‘Now I want you to write down where you were when you were reading that book,’ he says. ‘If you read the book in several places, write down one place that you can see yourself reading that book in. And write down what that place was like, what you were sitting on, and what was going on round you.’ 

People start to scribble, and some of them look up and think, and try to remember, and tap their pens, and then start to scribble again. After a minute or so the tutor passes round a poem by Charles Wright called ‘After Reading Tu Fu I go outside to the Dwarf Orchard’. The writers settle comfortably into their seats as the rustling sheets go round, one for each person, and then the tutor reads the poem out loud. The poem is beautiful and sad and it calls quietness into the room. The space at the end of the poem opens right up and out and stretches up to the ceiling. You can hear people exhale. ‘Could somebody else read it, now?’ says the tutor. ‘It would be good to hear it in another voice.’ Immediately one of the female writers offers (not you) and you hear the poem a second time and this time it’s different. How interesting.

A little discussion emerges – people saying which are their favourite lines, and you hear yourself saying how your favourite line is ‘How deeper than elsewhere is the dusk in your own yard’. Mysteriously, round this table, people are able to say things without interrupting each other. One person says something and other people listen. And then another says something and people listen. And there’s a bit of discussion about the title too – the significance of reading inside and then going outside. But before you know it, the tutor interrupts.

‘I want you,’ he says, ‘to think back to where you were when you were reading the author you wrote down earlier’. You look back to your notes and what have you got? Oh yes, it was that new book by Charlotte Gann, Noir, and the weird poem about Mrs Coulter’s Scissors – what was THAT about? And you were reading it on the train on the way to your interview in Chester, so you were a bit nervous, which didn’t help the poem. Or maybe it did.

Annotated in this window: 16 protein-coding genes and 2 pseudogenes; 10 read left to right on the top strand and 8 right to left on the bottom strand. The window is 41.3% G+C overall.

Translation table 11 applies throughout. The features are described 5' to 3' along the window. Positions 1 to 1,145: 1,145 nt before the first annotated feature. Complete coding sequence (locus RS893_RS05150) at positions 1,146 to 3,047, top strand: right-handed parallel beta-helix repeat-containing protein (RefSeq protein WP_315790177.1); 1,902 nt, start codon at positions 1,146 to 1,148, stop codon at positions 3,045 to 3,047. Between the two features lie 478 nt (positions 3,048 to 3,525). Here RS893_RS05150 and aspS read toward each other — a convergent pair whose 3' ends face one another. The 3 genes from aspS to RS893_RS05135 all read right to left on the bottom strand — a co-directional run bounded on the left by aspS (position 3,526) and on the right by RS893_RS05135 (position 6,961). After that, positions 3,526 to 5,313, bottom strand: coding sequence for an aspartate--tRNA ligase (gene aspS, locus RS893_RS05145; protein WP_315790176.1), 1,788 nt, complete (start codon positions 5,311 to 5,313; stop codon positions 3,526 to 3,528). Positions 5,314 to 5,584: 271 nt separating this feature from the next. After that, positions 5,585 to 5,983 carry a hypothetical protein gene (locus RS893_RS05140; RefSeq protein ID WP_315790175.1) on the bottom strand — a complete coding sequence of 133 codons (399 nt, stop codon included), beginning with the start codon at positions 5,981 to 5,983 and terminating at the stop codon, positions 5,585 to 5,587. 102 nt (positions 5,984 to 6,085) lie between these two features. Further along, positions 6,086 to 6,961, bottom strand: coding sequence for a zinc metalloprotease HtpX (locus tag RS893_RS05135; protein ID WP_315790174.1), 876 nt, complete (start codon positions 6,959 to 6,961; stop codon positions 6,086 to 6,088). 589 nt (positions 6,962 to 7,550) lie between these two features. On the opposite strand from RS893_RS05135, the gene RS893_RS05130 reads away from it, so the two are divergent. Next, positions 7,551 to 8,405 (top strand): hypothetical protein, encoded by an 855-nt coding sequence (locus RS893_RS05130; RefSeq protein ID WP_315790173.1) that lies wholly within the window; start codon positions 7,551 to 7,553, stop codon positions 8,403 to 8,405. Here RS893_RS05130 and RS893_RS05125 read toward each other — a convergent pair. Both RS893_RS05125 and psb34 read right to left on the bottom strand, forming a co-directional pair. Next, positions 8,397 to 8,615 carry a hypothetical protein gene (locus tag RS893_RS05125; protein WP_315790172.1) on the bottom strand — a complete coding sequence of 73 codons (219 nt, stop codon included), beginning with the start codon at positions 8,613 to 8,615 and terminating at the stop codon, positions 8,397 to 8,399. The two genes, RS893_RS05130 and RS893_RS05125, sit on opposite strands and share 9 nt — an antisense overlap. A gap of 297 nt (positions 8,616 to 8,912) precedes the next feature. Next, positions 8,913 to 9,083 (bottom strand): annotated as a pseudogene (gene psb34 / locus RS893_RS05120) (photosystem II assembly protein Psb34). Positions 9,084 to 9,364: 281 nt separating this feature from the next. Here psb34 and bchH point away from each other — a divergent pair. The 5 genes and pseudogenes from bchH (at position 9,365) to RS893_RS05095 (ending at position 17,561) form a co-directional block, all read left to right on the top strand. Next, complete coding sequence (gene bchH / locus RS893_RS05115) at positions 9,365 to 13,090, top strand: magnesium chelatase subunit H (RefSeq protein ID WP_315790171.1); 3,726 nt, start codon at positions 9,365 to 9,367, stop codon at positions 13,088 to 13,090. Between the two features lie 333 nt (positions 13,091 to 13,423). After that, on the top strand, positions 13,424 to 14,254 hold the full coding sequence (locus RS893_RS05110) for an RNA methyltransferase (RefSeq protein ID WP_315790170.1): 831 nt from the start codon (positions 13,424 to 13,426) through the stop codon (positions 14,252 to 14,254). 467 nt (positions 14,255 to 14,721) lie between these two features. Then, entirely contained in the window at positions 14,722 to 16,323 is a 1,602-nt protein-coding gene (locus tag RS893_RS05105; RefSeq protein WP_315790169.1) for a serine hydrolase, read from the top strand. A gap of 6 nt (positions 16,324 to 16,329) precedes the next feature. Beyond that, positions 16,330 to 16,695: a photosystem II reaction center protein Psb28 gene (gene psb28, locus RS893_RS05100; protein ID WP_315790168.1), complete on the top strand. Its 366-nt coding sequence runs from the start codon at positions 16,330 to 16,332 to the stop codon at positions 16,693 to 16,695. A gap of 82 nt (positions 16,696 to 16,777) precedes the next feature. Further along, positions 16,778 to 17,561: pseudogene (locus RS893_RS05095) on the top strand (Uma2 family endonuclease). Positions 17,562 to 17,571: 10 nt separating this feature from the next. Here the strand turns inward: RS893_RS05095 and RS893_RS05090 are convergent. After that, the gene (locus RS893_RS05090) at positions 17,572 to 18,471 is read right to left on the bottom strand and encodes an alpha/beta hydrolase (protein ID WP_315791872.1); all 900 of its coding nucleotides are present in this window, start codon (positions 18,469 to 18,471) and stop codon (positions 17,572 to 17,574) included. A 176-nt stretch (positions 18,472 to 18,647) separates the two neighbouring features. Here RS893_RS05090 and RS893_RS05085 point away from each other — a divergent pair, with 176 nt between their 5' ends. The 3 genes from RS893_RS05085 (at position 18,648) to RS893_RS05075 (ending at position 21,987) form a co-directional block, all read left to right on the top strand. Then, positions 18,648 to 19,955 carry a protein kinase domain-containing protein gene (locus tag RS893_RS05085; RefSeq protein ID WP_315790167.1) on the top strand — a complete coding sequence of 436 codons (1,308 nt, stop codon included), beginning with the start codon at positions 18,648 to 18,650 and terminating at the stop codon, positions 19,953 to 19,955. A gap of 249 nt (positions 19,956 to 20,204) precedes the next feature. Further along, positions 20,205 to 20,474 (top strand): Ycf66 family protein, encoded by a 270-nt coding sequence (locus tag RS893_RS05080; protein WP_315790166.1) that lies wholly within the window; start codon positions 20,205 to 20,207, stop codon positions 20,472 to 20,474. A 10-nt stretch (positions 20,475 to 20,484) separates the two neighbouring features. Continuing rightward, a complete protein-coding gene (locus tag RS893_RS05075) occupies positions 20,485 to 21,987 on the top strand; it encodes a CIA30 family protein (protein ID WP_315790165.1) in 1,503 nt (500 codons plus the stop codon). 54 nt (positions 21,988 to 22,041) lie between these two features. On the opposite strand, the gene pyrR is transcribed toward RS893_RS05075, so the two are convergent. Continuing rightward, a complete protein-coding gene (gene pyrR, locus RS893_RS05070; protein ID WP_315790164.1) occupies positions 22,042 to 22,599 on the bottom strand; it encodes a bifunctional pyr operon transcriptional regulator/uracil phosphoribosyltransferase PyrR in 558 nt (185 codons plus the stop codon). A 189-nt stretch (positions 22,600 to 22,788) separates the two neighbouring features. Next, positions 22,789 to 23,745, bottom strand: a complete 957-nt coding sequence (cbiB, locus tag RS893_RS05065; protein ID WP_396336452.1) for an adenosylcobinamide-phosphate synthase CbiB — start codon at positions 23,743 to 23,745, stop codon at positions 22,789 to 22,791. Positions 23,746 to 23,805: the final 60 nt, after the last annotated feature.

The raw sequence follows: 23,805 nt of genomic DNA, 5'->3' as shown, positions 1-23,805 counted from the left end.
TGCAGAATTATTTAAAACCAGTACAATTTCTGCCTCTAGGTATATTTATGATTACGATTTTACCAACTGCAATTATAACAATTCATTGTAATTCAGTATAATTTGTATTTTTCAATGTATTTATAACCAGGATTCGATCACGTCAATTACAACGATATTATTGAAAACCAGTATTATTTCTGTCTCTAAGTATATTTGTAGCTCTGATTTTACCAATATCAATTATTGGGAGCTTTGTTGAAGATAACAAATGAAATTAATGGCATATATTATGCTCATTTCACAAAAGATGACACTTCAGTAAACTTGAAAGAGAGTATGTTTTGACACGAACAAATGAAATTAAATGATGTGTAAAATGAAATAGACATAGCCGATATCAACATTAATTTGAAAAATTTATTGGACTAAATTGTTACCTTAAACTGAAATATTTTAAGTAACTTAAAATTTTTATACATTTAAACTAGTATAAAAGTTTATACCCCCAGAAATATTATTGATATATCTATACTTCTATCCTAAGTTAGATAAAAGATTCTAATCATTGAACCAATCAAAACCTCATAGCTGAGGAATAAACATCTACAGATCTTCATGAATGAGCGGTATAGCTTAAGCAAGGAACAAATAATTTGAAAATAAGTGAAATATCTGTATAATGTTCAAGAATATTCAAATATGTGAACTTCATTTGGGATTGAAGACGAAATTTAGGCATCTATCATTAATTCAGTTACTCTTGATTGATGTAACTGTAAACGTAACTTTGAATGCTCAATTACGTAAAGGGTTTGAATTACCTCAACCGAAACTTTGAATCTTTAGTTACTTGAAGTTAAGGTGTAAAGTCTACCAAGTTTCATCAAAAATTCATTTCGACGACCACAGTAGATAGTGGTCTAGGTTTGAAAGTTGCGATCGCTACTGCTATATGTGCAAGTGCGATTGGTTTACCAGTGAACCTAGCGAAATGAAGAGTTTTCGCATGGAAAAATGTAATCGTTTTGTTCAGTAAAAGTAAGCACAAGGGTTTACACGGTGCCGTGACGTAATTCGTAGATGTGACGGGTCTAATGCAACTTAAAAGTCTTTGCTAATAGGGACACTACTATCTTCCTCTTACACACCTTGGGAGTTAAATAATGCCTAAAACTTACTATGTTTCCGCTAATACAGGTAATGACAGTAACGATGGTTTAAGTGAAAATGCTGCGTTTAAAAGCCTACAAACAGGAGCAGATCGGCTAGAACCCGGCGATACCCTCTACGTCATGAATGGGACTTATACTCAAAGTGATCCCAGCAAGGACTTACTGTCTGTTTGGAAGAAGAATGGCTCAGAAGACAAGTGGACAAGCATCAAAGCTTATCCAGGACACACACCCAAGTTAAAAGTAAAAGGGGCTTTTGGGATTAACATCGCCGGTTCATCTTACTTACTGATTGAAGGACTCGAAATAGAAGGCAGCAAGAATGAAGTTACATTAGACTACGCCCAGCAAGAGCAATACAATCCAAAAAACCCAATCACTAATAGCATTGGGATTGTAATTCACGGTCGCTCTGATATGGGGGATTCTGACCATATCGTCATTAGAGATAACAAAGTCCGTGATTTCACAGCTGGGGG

‘Here’s your next task,’ the tutor’s saying. Your title is ‘After Reading [substitute the name of the author that you wrote down earlier] I go outside to [substitute real place you know well]. And here are some rules: 

  1. You must write in the present tense.
  2. You must go outside in the poem.
  3. You must have a season in the first line and no verb (like Wright’s poem)
  4. The poem must include one line that is a question with a question mark at the end.
  5. Your lines must not be longer than 11 words max.
  6. Poem should have three stanzas.
  7. You can break any of these rules.

Right: you’ve got ten minutes.

Somebody looks a little confused and says ‘Do all the lines have to be 11 words long?’ and the tutor says no, they can be any length you like so long as they aren’t LONGER than eleven words long, and already people have started writing and one of them is you.

Some time later the tutor’s voice permeates your consciousness saying you’ve got another minute, so you start to tidy up the poem, although you haven’t finished, not really. Other people are bound to be better at this than you but by this stage that doesn’t matter much because it really was interesting how you remembered about that tree in the corner of the station and the shape in the bark that caught your attention because it was really like a pair of scissors.

And the tutor’s talking about ‘read back’. Read back? Help! Are you going to have to read something out loud? She’s saying to look over all the things you’ve written that morning to see whether there’s anything you’d like to share. It could be a whole poem. It could be just the title. It could be a few lines out of something but not the whole thing. Take a few minutes, have a look, see whether you want to tidy anything up or not. So you do, and you’re not sure about this, not sure at all, though you know what you think is the best bit of what you wrote this morning, the other things were bollocks.

And the tutor’s looking around the room expectantly – and somebody chirps up – ‘I’d like to read my Three Ways in which Death is like a Teapot’ – and the tutor looks round at the flip chair and says, ‘But death wasn’t on the list’ and the writer says ‘I know’, and then she starts to read, and her poem is really funny, and one person in the room has the most infectious laugh in the world, so you’re all falling about with laughter. Then somebody else reads some things their mum never told them, and it’s really sad. And so on, until everybody has read back something, and for some the ‘something’ is long and for others the ‘something’ is just three opening lines.

And it’s time for the teabreak. It’s eleven o-clock and you can’t believe it, it’s eleven o’clock and you spill out of the writing room and into the kitchen and there’s tea and coffee and juice and so on, and a plate of freshly-baked cake (you are RAVENOUS), and some thin slices of sweet potato spiced with smoked paprika, and the sun has come out and some people are in the garden talking, and one person has wandered off on his own to the apple tree, and others have stayed in the kitchen chatting. The plate with the cake on has turned into a plate of crumbs.